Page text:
Who's looking at checkout screens?

January 8, 2009 by Dave Haynes

Advertising Age published an interesting piece this week about the dynamics of how people approach grocery store checkouts, suggesting three of four people unload their shopping carts in such a way that they’re not really going to notice in-store marketing there.

Some people push the whole cart straight through and toss the goodies forward onto the counter, while others deliberately step up front and pull the wire basket through and unload onto the conveyer.

The majority of people are, in fact, pullers, with almost three-fourths (74%) of those surveyed saying they pull into the lane. And contrary to what (market researchers) Relevation researchers hypothesized, men and women are equally likely to be pullers.

So what? Well, while it may only seem to be a simple and interesting insight into human behavior, it could actually mean a lot to the grocery stores, retailers and marketers that make significant sales by marketing to people who might not be, in fact, pushing their carts through the lane at the front of the store. Could all that in-store marketing be, well, backward?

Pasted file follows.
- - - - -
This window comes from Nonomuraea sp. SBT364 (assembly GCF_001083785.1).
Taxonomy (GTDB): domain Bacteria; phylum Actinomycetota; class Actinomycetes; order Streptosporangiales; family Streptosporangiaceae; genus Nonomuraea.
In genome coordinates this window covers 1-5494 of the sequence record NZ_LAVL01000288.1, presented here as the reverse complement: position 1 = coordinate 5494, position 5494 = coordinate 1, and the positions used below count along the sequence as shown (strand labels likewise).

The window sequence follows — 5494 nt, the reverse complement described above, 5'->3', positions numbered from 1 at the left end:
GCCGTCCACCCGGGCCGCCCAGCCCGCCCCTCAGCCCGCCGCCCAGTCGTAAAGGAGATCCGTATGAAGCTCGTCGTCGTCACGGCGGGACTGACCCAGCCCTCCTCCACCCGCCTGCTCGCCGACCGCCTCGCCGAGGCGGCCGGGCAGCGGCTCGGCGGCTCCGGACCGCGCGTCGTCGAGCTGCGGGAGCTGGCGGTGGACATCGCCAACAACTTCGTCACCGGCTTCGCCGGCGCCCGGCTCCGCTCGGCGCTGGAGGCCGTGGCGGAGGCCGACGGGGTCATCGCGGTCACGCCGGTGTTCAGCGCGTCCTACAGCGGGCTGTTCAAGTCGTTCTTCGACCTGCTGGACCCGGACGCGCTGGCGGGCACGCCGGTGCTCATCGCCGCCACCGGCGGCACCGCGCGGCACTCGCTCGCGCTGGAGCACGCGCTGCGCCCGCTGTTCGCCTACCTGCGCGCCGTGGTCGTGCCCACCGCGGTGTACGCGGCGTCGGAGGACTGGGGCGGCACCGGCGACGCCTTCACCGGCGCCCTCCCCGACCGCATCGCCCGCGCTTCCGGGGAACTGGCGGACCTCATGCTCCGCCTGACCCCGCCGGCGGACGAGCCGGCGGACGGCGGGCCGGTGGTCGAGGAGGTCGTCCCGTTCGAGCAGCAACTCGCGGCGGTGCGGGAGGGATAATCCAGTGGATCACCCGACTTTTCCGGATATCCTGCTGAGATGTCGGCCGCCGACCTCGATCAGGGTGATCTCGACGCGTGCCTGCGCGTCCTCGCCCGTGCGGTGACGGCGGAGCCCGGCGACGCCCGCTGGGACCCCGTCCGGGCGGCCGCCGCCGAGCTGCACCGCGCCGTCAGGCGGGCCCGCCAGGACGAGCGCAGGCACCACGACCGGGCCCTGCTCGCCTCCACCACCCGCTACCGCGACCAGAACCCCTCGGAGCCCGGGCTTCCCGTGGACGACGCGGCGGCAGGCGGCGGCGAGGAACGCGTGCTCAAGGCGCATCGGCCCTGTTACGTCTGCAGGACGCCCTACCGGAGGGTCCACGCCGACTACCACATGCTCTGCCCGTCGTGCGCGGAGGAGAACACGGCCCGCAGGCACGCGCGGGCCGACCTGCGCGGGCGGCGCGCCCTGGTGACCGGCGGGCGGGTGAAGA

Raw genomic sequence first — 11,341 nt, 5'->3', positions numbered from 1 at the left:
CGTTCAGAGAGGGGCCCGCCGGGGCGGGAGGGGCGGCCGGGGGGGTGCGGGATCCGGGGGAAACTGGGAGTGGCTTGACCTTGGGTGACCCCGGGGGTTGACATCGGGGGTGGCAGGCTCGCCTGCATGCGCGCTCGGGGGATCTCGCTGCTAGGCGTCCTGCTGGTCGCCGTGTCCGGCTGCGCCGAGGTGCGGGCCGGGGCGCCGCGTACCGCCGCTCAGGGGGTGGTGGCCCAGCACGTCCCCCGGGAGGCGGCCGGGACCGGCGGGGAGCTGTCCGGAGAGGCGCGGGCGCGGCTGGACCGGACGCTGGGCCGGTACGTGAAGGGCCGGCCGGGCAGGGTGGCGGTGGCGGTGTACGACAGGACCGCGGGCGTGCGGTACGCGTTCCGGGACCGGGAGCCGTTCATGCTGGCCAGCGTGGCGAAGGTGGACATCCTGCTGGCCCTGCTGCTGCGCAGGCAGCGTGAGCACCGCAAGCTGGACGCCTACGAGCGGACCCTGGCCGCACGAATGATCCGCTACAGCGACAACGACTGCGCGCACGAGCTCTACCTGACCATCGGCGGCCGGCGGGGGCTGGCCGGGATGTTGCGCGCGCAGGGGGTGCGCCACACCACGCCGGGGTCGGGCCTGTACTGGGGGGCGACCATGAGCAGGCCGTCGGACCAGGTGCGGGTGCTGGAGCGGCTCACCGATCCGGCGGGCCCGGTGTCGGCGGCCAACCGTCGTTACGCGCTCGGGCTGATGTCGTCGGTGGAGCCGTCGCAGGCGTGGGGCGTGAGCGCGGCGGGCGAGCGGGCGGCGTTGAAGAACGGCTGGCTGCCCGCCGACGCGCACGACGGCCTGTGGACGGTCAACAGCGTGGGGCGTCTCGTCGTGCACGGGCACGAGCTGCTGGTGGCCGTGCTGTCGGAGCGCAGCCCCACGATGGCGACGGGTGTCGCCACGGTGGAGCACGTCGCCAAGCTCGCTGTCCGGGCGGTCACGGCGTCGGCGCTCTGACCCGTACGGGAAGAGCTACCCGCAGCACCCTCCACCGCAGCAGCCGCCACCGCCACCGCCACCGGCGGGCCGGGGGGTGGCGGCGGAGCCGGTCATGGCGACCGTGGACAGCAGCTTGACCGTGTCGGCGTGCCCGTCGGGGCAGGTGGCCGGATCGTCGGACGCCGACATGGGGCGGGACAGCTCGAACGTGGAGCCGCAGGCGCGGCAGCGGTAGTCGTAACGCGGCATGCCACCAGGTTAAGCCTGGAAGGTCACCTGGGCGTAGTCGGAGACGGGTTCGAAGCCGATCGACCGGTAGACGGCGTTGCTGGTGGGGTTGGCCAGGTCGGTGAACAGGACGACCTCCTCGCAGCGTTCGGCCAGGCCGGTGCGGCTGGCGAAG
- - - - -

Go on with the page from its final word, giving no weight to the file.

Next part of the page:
At this point, you may be wondering, “Yeah … so???”

Keep in mind there are several networks out there in grocery and other big boxes that have screens installed on a post immediately in front of a POS station, and some that have screens dangling (like Shopcast’s Walmart Canada network) above the end of the checkout area. 

Image from IPG Emerging Media Lab 

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